Detroit – The US Securities and Exchange Commission denies allegations that it violated Elon Musk’s free speech rights by attempting to force a 2018 securities fraud settlement.
In an appeals memorandum filed late Thursday, the committee said Musk, the Tesla CEO, waived his First Amendment rights by agreeing to the settlement and amendments. It also rejected Musk’s argument to cancel the agreement because he signed it under financial duress and did not understand it.
And the SEC argued that doing its work in the interest of shareholders and the markets outweighed Musk’s interest in being able to tweet about Tesla without Tesla’s approval.
“Mask’s agreement protects investors by ensuring that the information the public uses to make decisions about Tesla securities is accurate and consistent with what Tesla says,” the agency brief said.
The dispute stems from an October 2018 agreement with the Securities and Exchange Commission that Musk signed that includes his comments on Twitter, which Musk bought this year for $44 billion.
Musk and Tesla each agreed to pay $20 million in civil penalties over Musk’s tweets about obtaining “secured financing” to take Tesla private at $420 per share.
Funding was far from closed, and the electric car company went public, but Tesla’s share price jumped after that. The stock is now trading around $122. The settlement outlined governance changes, including the removal of Musk as chairman of the board, as well as the pre-approval of his tweets by Tesla’s attorneys.
In April, US District Judge Louis Lehman in New York denied Musk’s bid to evict the settlement. He also denied a request to quash a subpoena from Musk for information about potential violations.
Lemon’s ruling said Musk posted the tweets without obtaining prior consent, but the judge later wrote that he did not intend to pass judgment on the issue.
In his filing with the Second Circuit Court of Appeals, Musk’s attorney, Alex Spiro, asserted that the SEC is illegally muzzling the Tesla CEO, violating his rights to free speech with his continued attempt to force the settlement.
Musk’s September appeal brief says the clause requiring prior approval before tweeting about the electric car company is “a government-imposed gag over Mr. Musk’s speech before it was done.”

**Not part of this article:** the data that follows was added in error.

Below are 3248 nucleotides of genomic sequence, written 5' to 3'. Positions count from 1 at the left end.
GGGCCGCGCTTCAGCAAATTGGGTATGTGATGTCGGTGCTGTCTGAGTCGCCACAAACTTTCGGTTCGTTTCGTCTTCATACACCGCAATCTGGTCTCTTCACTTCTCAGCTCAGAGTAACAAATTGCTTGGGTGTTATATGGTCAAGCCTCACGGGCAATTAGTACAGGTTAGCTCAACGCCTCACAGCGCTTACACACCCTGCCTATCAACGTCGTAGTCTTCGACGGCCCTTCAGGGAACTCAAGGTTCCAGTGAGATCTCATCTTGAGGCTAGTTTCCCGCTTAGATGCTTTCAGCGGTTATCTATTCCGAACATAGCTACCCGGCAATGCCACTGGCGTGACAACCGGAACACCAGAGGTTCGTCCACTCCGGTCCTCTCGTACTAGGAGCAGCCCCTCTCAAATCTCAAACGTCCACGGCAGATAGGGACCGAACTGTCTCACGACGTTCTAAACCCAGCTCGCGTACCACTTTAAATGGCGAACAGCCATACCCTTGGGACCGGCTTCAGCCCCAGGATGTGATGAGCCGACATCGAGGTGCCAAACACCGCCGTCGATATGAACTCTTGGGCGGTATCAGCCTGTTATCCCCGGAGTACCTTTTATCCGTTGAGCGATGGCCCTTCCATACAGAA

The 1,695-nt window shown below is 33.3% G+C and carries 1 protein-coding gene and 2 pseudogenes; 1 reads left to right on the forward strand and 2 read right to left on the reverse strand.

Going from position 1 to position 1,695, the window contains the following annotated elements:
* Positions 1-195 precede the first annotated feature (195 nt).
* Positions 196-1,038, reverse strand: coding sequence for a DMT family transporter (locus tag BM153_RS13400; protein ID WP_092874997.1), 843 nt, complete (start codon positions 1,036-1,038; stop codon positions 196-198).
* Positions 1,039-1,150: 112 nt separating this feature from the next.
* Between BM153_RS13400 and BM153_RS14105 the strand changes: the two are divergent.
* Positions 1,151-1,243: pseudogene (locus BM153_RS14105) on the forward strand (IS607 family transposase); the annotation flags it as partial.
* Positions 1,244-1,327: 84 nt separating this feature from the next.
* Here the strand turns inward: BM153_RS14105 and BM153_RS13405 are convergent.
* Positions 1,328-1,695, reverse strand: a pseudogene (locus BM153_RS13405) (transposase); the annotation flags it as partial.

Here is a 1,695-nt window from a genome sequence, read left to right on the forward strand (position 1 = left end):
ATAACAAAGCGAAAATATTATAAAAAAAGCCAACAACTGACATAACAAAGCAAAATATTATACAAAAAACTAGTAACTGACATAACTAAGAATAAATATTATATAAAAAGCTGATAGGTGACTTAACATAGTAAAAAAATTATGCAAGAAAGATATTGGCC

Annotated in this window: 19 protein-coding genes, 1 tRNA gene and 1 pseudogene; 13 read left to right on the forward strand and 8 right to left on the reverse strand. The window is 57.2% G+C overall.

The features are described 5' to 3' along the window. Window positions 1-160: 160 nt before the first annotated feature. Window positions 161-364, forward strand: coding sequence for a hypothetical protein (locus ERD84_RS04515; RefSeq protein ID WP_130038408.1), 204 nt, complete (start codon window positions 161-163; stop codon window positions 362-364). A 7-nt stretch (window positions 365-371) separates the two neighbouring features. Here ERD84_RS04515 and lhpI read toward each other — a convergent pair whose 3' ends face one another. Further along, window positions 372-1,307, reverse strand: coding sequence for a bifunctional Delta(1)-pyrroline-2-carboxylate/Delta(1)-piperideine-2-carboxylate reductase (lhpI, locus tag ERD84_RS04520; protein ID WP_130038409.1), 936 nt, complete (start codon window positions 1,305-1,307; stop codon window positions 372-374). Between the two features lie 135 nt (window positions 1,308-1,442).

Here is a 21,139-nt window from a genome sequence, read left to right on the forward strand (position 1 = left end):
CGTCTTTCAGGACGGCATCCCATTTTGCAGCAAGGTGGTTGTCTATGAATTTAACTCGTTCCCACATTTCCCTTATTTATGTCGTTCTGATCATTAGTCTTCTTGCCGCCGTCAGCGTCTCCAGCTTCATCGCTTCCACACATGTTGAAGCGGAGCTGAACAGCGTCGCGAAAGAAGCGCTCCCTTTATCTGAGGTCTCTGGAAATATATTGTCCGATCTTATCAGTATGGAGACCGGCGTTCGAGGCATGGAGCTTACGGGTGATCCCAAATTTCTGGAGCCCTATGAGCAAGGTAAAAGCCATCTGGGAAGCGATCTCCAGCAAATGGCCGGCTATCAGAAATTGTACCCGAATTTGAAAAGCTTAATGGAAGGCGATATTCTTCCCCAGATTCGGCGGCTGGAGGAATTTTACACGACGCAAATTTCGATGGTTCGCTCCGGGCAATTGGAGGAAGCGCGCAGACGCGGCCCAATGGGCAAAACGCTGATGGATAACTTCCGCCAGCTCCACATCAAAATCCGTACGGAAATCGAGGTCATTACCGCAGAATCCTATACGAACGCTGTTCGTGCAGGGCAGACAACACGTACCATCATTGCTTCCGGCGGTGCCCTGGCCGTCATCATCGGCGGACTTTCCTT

But the SEC said in its response that Musk “knowingly and voluntarily waived any First Amendment rights” by signing the settlement.
“Musk indicates that his waiver was somewhat invalid, but it is naive to think that the Tesla CEO did not understand the agreements he negotiated and signed,” the SEC wrote.
The settlement does not prevent Musk from tweeting about Tesla or other matters, the SEC wrote, and does not put the court or the SEC in a position to review his tweets prior to publication. Instead, it required him to comply with Tesla’s policies regarding the supervision of physical communications related to Tesla. It had no effect on tweets or other communications unrelated to Tesla, the SEC wrote.
The Securities and Exchange Commission is investigating whether Musk violated the settlement with tweets in November 2021 asking Twitter followers if he should sell his 10% stake in Tesla.
“The prospect of the committee continuing to evaluate Musk’s disclosures — and his compliance with Tesla’s controls — was not foreseeable,” the SEC wrote.
In his appeal brief, Alex Spiro, Musk’s attorney, asserted that the SEC is continually investigating Musk for topics not covered by the settlement. The court is required to strike out or amend the informed consent ruling.
Furthermore, Musk’s speech is chilling due to the threat to launch investigations and sue the SEC for contempt of court, according to the memo.
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